On the shop table in front of him, George had assembled all the bits and pieces he thought he needed. Scrap metal panels, wires and gears, circuits and glass.

He lit the lamps above the worktable and slid on his glasses. His sketch called for a small bot. Normally, these models were designed to be seen only when needed and to be almost never heard, but this one he wanted to be cheerfully noisy. It would chirp and hum, and its little wheels would whirr pleasantly against the floor.

It took him five days to get it precisely right.

When he lowered the little bot down to the floor, she hummed happily and rolled into the front of the shop to explore while George swept the floors and ordered his work bench. He hung up his apron and then bent down to the bot.

“Are you ready to go?”

She stopped and watched him with her blue glassy eyes.

George opened the door and waited for her to roll outside. He locked the shop and picked the bot up again, placing her in the cart attached to his bicycle. On the ride home, he pointed out the sights in the town and warned about the dangers of the river when the waters rose, which was happening more and more frequently.

When they got to his house, George said, “This is where I live. You’ll stay here tonight because it’s late and we don’t want to wake May who is sleeping. But tomorrow you’ll go to her. And that’s where you will live. You’ll like May. She’s a good girl. But for now, come.” He lowered the bot to the ground, and they went inside.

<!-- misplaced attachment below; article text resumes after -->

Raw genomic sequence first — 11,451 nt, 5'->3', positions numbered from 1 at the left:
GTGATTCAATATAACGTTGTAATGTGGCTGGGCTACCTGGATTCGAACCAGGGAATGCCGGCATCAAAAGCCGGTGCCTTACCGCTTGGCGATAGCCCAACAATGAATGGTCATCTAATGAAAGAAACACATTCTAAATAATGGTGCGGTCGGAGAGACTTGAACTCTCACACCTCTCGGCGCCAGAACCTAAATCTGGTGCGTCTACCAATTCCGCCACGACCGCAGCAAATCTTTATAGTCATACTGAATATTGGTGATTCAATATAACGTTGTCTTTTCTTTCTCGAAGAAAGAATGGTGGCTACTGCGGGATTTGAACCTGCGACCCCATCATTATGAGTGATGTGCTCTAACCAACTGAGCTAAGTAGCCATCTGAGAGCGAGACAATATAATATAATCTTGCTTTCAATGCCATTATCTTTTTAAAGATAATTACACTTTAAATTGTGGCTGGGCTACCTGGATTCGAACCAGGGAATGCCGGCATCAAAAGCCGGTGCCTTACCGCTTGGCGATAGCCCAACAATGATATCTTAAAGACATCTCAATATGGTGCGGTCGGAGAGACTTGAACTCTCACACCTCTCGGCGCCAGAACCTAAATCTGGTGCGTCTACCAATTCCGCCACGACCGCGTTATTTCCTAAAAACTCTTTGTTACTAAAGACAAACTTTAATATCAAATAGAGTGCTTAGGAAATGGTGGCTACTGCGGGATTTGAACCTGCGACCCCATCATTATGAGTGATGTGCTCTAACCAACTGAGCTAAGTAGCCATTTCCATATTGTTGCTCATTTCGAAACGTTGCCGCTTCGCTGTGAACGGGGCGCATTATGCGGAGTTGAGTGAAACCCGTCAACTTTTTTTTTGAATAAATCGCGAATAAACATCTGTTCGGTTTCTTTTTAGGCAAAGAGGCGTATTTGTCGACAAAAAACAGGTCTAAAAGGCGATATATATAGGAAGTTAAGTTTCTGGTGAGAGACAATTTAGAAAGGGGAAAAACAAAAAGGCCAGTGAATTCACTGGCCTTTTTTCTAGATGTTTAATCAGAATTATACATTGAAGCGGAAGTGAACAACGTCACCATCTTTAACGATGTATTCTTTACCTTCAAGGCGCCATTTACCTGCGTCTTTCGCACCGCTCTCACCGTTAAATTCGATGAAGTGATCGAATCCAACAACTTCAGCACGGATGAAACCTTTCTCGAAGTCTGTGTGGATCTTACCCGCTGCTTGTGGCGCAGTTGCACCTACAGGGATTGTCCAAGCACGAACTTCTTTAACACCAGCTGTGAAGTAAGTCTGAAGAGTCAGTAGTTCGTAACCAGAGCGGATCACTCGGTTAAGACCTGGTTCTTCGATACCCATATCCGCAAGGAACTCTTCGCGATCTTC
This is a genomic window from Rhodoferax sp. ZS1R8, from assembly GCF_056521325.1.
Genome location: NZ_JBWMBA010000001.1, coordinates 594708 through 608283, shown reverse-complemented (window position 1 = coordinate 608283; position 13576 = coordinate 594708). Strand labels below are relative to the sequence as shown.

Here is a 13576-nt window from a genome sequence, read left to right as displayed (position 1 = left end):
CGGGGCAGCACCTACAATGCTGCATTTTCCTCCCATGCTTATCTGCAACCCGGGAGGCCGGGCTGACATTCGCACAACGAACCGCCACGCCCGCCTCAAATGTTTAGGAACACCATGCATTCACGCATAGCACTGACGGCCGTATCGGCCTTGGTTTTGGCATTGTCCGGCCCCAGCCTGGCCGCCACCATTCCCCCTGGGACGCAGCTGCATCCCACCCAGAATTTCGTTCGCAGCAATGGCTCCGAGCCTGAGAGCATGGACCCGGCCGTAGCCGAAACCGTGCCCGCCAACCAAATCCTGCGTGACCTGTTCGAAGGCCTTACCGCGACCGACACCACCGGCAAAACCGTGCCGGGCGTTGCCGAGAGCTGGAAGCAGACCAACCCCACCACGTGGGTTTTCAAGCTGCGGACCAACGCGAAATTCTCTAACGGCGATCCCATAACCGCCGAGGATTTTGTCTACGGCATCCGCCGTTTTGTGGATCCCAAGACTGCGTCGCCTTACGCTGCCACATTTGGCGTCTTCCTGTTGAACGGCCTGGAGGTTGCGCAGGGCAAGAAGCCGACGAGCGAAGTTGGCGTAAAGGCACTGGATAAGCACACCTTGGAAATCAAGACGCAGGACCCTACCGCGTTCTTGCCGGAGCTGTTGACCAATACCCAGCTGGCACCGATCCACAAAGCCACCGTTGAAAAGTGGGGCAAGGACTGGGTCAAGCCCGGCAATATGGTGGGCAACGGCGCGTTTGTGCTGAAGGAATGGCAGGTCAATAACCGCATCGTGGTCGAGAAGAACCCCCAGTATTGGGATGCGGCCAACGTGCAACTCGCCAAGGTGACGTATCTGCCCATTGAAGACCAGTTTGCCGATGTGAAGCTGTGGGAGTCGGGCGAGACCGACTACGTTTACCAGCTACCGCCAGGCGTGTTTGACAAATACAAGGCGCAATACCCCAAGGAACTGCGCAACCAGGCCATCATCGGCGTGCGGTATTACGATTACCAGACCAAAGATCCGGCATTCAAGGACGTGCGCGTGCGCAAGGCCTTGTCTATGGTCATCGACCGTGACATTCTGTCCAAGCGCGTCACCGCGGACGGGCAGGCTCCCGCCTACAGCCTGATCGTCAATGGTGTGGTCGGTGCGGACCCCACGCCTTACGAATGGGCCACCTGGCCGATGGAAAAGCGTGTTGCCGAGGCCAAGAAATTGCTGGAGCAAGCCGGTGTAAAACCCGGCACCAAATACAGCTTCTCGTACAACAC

In the morning, the bot trundled after him up the road toward May’s house. He knocked while the bot rolled back and forth beside him.

The door opened, and May met him with a curious stare. “George,” she said, “Is everything all right?”

“Yes,” he said. “I’m sorry to come by so early. I brought you something. To thank you for the books.”

“You didn’t need to,” May said.

“No, no. I was glad to do it,” George said.

That was when May noticed the bot. “What,” she said, “what is it for?”

“I thought she could help,” George said.

May watched the bot, who in turn watched her.

“All right,” May said and moved aside so that George could herd the bot through the door. The bot swept into the front room, stopping to examine each object in her path. George watched her quick movements and heard her cheerful noises and was pleased.

The bot tried to follow George as he left. He knelt down on the ground and said, “This is where you live now.”

This seemed to be enough for the bot, who spun around and rolled back into the house.

He left with the thought that he would return the next day or the one after and inquire how the little bot was doing. Perhaps there would be a need for alterations. He, after all, did not know the shape of May’s routines.

But a week passed, and then another, and he did not visit. May, he thought, would eventually come to him should she require anything.

When he awoke on a bright morning a month later, George knew it was going to be a bad day. The air sagged with extra weight, absorbing all sound, and in the quiet, there were no distractions. All he could think of were the empty spaces in the house that should be filled.

He went to the river, where there was enough noise to drown out the silence. He walked on the rocky shore and watched the birds and the movement of the waves and wind and the boats in the distance, and enough of the water and the wind and the birds made their way into him so that he would be able to sleep that night and then get out of bed the next day.